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The Year of Fog

By: Michelle Richmond
Reviewed by: Anita Garner
Bantam Discovery, 2007
$20 Hardcover

The dilemma with Michelle Richmond’s newest novel is this:  the plot is so compelling you can’t read fast enough, but the writing is so crisp and exact you want to savor every word.  Richmond’s 2000 short story collection, remember—The Girl in the Fall-Away Dress—won the Associated Writing Programs Award and has continued to be used in college literary and writing courses.  This second novel surpasses her debut novel Dream of the Blue Room.

The basic plot taps into the modern day myth/horror story that at one time or another stops cold the hearts of all parents.  What if you are out with your child on an ordinary day and almost right before your eyes the child disappears?  This is exactly what happens to Abby Mason, a Southern transplant to San Francisco, except six-year-old Emma is not quite Abby’s child, not yet.  Emma’s natural birth mother deserted the child to the father, Jake.  And Abby and Jake have fallen in love and set a date for marriage.  Emma is the unanticipated joy Abby has found in the relationship, the joy of motherhood that tantalizes Abby with the promise of the warmth of family.  Then one morning when Abby and Emma are walking on a familiar but foggy beach, Emma runs ahead, just out of sight, and all their lives change forever.

Along the journey of the novel, there are insights into, of course, that circus of contemporary society: how parents of missing children are forced to become media entertainment, their stories of loss and heartache just so much fodder for TV ratings and popular opinion polls. Richmond explores the complex fabric of mixed families and individual needs. Yet there are also researched, forthright insights into what we know (and don’t know) about memory.  And the novel presents a travelogue of the surfing life, even taking the reader to Costa Rica at one point as Abby pursues a lead, the scenes describing the vagabond surfing/sports culture meshing perfectly with the narrator’s psyche.  Similarly, if it’s been a while since you’ve visited San Francisco, Richmond’s descriptions will have you longing to pack your bags and re-connect with that magical West Coast mixture of bay and city, cool sunshine and fog.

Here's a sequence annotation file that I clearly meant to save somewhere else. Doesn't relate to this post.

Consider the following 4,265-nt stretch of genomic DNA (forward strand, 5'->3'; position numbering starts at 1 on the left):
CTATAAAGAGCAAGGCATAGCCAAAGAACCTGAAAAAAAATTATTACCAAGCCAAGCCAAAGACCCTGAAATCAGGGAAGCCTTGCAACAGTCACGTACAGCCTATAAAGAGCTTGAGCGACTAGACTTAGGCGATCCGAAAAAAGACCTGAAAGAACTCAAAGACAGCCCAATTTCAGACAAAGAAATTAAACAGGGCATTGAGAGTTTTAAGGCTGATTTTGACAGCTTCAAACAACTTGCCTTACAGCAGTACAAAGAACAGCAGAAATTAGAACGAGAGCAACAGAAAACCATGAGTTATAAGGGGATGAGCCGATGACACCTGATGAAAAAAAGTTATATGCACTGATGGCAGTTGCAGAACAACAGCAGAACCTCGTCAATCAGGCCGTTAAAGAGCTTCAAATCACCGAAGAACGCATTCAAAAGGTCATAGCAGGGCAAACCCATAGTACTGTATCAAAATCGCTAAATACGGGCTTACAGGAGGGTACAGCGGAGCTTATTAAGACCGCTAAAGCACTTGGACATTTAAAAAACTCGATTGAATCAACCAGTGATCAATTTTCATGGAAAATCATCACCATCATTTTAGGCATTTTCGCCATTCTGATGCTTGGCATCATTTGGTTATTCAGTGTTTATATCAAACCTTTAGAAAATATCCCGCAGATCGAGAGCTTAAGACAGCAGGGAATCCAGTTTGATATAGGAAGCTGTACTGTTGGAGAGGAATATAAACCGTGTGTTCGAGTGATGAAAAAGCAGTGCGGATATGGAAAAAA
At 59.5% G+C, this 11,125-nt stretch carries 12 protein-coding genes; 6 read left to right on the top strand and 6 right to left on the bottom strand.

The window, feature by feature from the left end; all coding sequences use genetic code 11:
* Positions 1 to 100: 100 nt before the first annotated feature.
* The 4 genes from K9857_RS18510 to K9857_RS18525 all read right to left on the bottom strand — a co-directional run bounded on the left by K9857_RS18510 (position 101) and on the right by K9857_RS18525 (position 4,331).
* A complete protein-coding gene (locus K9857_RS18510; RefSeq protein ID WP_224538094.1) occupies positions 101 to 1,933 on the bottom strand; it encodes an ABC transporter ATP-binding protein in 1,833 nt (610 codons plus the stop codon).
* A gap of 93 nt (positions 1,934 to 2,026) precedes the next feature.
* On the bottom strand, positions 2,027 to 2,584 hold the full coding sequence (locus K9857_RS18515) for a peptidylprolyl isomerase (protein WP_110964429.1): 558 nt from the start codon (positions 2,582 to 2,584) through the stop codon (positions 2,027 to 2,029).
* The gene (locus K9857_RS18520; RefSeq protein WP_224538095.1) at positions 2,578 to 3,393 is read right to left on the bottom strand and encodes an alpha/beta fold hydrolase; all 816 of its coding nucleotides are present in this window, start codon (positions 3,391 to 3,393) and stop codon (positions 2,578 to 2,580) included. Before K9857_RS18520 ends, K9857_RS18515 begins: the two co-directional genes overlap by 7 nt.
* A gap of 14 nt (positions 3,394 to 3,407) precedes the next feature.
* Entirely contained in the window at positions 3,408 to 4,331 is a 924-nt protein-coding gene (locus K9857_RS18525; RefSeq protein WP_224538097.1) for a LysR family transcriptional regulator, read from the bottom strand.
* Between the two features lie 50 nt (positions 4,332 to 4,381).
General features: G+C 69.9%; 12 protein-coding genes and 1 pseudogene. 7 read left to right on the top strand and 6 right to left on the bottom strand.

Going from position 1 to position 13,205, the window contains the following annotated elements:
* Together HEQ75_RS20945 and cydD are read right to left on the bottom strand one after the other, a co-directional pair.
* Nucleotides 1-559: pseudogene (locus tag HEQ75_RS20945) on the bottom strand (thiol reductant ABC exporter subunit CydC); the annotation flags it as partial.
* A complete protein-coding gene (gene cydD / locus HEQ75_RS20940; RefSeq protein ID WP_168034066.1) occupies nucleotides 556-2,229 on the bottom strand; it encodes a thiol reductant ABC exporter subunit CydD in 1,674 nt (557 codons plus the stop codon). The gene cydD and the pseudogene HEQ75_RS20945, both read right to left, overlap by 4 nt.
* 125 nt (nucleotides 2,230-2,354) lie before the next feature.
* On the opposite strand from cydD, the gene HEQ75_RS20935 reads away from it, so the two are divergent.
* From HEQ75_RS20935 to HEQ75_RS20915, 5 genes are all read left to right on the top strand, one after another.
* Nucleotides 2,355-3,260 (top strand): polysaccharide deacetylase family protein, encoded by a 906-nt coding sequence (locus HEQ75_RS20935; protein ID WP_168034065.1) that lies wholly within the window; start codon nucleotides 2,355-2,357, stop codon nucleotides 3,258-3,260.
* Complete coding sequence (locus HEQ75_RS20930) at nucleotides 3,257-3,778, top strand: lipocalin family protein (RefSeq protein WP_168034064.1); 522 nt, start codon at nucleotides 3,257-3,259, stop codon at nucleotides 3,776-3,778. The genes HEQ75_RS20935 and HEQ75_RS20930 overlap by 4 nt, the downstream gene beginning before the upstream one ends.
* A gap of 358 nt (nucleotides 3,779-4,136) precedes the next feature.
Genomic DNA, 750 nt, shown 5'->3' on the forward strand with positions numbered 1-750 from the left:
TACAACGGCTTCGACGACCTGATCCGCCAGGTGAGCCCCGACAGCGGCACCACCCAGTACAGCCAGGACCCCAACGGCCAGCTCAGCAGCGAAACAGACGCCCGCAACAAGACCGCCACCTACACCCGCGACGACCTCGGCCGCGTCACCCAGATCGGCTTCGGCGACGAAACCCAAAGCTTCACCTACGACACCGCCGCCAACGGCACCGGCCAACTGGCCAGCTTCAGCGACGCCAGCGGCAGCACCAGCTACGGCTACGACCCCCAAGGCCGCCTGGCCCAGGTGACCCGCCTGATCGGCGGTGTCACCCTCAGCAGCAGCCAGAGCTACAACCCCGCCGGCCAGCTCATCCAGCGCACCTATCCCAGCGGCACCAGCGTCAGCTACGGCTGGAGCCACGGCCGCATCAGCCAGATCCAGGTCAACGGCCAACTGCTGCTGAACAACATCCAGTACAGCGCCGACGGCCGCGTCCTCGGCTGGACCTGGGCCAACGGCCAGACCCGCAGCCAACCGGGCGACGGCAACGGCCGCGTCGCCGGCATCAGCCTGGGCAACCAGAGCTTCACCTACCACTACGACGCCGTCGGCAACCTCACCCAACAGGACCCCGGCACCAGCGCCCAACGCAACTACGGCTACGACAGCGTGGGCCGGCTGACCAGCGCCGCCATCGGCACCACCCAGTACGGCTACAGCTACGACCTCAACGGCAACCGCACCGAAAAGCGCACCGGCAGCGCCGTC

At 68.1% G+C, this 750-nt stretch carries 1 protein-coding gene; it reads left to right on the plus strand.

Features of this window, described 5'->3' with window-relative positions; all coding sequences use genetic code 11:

As usual, Richmond gives us a narrator who approaches life full throttle, a heroine with a fearless heart, unafraid to tackle whatever life throws her way. Nothing is sugar-coated in these pages, which makes Abby’s self-realizations all the more honest, satisfying, and true.  
Anita Garner lives and writes in Florence, Alabama.     
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